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The Power of One Mind: Mental Rehearsal

By Tim Barrett

Take your performance to the next level by training “from the neck up.” Successful athletes have learned to imagine specific aspects of their performance in great detail before they perform, leading to better performance in training and competition. Practice these six strategies of mental rehearsal to maximize your potential.

swimImagery practice sessions to improve a skill
Before your next skill session, play a video in your mind of you performing the skill perfectly as you train. For instance, each night, visualize yourself executing the perfect form of your swim stroke or run technique. “Watch” the video of yourself, in your mind, with flawless execution of each critical element of the skill. Research shows that playing a mental movie of correct execution of a skill can enhance the learning and actual performance of that skill. 

Imagery to energize before practices
The commitment of hours spent swimming, biking, and running is demanding and it is reasonable for athletes to sometimes feel sluggish or unmotivated before a training session. Successful athletes use imagery to get energized or “fired-up” before sessions. For example, visualizing crossing the finish line of your ‘A’ race with family and friends there cheering you on and thinking about the feeling of accomplishment might be just what you need to get the juices flowing. 

Instant mental replays
Athletes can learn the feelings of correctly performed skills to help with the muscle memory of a skill. For instance, after swimming a lap focusing on the proper catch, the athlete would rest at the wall, taking a few seconds to mentally rehearse the feeling of the proper catch, trying to feel everything exactly like it felt when the skill was performed.

Imagery at practices with previous learned skills
Like the instant mental replays, an athlete mentally rehearses the skill before executing it, in order to experience the proper feeling. For example, focusing on the feeling of pedaling “perfect circles” and what the force on the pedals feels like, to increase the likelihood of correctly performing perfect circles throughout the ride.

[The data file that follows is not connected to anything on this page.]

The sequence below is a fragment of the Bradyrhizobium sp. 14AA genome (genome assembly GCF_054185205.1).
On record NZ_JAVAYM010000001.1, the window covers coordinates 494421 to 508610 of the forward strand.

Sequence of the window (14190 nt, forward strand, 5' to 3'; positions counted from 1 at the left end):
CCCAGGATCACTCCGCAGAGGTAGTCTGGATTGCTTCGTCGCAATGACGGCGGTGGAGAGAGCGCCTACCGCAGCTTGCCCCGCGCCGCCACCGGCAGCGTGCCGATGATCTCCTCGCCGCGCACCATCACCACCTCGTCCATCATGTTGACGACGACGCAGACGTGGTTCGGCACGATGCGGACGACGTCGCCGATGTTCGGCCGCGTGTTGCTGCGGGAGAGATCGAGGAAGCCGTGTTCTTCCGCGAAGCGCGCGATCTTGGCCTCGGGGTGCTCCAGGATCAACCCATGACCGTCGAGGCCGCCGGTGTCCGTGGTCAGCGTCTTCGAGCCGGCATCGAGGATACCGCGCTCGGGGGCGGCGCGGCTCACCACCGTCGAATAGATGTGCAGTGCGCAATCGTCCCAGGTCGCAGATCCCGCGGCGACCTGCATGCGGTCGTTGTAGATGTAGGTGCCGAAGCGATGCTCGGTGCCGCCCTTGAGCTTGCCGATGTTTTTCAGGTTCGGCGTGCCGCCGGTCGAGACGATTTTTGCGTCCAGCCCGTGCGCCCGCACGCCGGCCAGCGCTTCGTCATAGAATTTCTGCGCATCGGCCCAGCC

Visualization that simulates the competitive environment
Visualizing transitions is a critical success component for athletes, such as rehearsing “swim-in,” which bike rack to run to and knowing where “bike-in/out” and “run out” are located. But visualization can also help with execution of performance in the swim/bike/run. By visualizing the competitive environment, from what landmarks to sight in the swim, to each climb on the bike (and which gearing to use), and every mile of the run will increase the chance the athlete will successfully execute these visualizations during the competition. 

Imagery for mental toughness
Many top professional athletes have shared their killer training sessions, such as a seven-hour time trial at Ironman race pace, or a 2.5-3 hour run at a similar intensity, reflecting the “cry in training, smile on race day” mentality. But when mental toughness is discussed and these “outcome-based” strategies are given, little light is shed on the process (i.e., how) these athletes can get through these mentally daunting tasks.

Research says mental toughness is a long, multi-faceted process, and key variables include: motivational climate, key people, challenging experiences, and a hunger to succeed. But when it gets really dark, really tough, what allows an athlete to keep going?

One mental strategy is to create your “Power of One.” Reflect back on what got you started training and racing. Was it just the thrill of the sport, or is there something deeper motivating all the hard work you put into training? Is it a health-related focus, weight-loss or maintenance that keeps you going? With a little reflection, you can find core reasons why you do what you do.

Deeply embedded in our own personal histories is a fiery core that has evolved through life and experience. At any moment during a grueling training session or race, voices will give me 999 reasons to stop or slow down. But there’s always my one reason to keep going. Find that one thing for you, to push through the dark moments. Then, repetition and association is critical. That is, during training, tap into the significance of your one thing, over and over, associating it with successful training sessions. And on race morning, shortly before the start, reflect on your one thing again, and how proud you are of yourself for putting in the work and now have the health to accomplish what is in front of you. Find your one thing, and the power within you will be unleashed.

Tim Barrett, Ph.D., is the owner/coach of The Power of One Coaching and a USA Triathlon Level I Certified Coach. Tim holds a Master’s in Coaching Effectiveness and Sport Studies and a Doctorate in Teacher Education/Physical Education and Sport Psychology. Tim works one-on-one with his athletes in a relentless pursuit to help them achieve their goals. For more information about The Power of One Coaching, you can reach Tim at